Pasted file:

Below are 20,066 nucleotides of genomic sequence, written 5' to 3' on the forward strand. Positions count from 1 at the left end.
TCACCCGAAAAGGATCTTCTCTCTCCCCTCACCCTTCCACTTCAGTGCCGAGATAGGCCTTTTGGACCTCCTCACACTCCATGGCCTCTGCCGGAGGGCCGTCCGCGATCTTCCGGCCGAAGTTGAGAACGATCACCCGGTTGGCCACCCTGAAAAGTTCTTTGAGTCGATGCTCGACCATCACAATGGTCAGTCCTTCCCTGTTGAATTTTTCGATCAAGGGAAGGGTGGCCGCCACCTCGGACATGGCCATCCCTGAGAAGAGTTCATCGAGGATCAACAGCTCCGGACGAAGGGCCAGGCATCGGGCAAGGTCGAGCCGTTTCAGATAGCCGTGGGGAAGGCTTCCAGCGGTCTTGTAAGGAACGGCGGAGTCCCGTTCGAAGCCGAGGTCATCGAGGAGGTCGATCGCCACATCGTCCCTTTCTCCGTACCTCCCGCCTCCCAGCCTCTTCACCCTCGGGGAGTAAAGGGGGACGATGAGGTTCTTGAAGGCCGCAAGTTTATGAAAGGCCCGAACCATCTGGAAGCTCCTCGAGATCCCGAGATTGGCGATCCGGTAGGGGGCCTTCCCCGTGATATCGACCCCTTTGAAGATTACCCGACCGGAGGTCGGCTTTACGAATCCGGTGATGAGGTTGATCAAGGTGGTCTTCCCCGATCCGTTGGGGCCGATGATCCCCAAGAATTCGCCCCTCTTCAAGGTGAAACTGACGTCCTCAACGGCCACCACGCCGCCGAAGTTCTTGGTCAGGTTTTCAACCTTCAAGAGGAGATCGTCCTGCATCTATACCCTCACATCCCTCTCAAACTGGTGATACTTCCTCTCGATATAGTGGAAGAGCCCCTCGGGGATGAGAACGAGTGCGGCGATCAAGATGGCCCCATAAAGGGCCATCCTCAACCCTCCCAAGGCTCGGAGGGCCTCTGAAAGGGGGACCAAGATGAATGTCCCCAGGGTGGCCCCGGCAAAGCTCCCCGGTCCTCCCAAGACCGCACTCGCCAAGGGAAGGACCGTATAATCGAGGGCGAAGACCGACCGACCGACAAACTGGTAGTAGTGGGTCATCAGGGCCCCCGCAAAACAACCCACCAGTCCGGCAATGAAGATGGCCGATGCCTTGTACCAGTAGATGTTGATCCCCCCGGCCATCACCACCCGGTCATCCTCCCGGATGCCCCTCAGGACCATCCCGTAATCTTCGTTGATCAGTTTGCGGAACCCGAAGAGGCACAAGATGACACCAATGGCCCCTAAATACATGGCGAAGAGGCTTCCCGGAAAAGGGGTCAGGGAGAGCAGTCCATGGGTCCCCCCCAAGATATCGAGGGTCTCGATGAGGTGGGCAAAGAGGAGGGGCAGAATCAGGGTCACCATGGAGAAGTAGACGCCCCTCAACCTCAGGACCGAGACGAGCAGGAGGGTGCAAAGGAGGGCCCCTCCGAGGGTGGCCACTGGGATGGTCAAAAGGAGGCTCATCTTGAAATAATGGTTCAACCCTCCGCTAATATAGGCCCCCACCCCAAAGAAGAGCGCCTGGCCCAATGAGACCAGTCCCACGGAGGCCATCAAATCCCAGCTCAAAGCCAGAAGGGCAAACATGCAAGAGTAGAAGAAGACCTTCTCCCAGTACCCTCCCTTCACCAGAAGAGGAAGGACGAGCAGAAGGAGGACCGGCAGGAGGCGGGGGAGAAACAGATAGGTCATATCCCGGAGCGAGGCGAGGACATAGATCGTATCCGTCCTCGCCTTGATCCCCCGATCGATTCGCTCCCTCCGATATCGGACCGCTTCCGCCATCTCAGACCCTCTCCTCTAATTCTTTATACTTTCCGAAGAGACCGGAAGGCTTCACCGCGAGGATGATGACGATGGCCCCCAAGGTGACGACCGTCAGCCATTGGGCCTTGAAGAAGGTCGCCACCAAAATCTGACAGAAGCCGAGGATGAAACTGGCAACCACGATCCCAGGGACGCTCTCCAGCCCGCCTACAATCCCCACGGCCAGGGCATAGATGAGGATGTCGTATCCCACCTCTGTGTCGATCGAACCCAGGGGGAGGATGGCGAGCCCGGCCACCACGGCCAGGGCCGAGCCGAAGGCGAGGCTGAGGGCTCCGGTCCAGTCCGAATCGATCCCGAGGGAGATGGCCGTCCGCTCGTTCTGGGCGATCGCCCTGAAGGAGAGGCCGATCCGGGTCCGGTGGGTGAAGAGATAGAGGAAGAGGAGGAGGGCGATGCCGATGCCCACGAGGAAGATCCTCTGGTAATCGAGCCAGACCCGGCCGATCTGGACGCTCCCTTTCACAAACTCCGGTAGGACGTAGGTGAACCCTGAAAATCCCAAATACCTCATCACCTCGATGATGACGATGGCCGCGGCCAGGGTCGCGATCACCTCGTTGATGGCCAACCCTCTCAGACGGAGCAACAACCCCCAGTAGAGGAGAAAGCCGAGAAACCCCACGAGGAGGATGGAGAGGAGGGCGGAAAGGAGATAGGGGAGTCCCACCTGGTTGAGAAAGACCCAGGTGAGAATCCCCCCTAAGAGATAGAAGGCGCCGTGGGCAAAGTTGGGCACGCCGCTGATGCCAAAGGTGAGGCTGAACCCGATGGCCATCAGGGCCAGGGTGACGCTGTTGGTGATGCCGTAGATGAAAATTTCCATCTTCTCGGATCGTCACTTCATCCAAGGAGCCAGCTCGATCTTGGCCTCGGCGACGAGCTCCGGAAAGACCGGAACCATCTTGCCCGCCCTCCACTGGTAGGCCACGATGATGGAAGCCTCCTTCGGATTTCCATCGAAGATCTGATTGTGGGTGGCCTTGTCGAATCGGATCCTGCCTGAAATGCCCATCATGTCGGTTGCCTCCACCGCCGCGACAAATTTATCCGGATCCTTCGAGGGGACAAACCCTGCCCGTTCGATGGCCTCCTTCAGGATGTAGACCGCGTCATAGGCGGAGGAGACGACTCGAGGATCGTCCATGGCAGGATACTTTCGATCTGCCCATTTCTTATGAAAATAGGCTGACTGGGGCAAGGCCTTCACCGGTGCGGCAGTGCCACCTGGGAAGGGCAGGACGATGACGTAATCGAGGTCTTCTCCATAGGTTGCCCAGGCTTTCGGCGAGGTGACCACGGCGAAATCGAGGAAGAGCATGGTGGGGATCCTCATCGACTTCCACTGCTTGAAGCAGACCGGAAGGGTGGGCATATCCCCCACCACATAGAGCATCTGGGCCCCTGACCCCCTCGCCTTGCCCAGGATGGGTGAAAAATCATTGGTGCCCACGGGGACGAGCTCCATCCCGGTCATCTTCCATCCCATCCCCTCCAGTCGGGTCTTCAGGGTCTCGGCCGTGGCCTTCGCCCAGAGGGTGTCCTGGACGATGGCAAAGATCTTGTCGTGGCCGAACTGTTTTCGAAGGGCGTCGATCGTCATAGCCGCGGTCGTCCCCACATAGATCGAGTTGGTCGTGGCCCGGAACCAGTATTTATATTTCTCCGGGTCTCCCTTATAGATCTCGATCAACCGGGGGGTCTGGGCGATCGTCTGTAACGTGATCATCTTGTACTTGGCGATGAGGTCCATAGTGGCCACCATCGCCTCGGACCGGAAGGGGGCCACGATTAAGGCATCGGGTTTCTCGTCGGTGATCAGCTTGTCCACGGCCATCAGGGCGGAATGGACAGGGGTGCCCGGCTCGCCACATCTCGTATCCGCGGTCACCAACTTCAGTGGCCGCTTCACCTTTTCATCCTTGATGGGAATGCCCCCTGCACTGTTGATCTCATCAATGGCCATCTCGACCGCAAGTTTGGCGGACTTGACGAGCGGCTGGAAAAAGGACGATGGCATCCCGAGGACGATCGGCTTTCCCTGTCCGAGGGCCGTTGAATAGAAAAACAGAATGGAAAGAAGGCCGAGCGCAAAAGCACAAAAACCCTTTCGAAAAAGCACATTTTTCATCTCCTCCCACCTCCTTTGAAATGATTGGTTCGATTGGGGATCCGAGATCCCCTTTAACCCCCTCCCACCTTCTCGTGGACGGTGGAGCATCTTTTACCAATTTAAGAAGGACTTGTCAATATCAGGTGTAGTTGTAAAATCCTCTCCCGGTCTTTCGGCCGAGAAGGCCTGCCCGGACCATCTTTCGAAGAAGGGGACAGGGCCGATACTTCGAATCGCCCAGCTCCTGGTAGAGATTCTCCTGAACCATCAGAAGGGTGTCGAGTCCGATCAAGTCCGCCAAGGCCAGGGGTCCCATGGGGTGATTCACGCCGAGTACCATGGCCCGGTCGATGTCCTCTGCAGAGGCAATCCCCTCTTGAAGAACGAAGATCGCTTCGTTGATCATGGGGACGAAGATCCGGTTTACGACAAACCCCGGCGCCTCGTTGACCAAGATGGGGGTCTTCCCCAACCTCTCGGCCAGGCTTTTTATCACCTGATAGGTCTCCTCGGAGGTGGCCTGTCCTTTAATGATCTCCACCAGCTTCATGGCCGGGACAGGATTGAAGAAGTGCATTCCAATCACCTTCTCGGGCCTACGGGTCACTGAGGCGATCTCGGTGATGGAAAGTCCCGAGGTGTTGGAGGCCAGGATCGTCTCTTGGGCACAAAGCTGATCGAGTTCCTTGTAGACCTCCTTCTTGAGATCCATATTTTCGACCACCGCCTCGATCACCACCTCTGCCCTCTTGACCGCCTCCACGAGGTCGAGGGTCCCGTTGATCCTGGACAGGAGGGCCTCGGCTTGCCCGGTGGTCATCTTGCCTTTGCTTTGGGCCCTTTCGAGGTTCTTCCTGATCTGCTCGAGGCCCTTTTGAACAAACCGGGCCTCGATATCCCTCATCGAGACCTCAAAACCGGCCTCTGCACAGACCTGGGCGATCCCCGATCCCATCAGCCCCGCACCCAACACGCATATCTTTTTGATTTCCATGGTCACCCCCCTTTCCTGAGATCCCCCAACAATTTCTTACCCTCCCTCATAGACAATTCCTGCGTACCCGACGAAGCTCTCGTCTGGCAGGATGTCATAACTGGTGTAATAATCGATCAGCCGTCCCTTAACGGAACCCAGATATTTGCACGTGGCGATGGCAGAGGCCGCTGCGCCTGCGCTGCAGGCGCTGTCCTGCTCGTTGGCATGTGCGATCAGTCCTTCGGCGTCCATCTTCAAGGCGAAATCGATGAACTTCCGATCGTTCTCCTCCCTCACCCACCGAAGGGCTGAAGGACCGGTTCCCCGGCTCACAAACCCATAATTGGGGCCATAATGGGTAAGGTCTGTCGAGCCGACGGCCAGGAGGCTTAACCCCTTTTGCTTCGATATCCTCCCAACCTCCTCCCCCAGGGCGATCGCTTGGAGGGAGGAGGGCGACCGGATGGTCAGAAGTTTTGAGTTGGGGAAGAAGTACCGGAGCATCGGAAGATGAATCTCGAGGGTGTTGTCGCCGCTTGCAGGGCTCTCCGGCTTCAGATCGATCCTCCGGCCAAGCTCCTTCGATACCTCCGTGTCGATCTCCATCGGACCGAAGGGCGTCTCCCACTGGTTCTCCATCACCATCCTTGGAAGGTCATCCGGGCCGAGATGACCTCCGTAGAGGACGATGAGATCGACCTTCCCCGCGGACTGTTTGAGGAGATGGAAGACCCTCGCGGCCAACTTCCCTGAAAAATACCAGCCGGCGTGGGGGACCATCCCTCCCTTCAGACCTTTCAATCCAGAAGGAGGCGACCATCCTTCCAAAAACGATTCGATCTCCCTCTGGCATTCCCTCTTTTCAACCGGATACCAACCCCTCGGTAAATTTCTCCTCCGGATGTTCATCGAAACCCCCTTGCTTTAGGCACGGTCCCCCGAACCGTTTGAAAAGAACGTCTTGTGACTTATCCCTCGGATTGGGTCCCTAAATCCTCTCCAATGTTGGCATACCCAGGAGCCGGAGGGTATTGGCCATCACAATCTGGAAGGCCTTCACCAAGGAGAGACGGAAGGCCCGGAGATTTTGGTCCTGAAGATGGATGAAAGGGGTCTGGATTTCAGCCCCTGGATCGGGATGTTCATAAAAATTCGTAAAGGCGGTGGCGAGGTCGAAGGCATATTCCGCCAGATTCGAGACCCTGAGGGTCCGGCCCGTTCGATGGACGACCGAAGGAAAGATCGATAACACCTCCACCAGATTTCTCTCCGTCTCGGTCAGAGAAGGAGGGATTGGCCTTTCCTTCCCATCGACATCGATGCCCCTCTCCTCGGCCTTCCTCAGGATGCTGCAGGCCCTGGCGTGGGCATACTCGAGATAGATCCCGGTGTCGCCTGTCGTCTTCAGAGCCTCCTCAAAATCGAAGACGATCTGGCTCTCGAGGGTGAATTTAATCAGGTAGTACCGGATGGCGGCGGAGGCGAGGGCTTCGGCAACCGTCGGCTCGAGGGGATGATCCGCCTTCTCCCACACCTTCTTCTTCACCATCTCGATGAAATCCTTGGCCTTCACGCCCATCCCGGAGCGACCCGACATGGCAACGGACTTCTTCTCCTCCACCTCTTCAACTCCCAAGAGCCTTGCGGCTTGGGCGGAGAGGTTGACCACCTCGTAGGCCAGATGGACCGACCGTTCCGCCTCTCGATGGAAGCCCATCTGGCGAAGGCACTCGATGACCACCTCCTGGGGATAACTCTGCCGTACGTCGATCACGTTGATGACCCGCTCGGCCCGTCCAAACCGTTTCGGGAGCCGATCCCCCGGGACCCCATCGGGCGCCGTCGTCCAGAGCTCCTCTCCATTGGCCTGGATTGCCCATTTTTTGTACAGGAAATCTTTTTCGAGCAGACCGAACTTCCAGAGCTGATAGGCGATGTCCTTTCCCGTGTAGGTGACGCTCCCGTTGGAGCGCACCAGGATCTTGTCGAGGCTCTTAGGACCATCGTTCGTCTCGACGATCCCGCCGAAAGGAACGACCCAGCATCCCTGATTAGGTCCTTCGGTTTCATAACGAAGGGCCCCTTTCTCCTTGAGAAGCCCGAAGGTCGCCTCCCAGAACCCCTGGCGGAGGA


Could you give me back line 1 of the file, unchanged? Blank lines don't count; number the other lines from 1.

Below are 20,066 nucleotides of genomic sequence, written 5' to 3' on the forward strand. Positions count from 1 at the left end.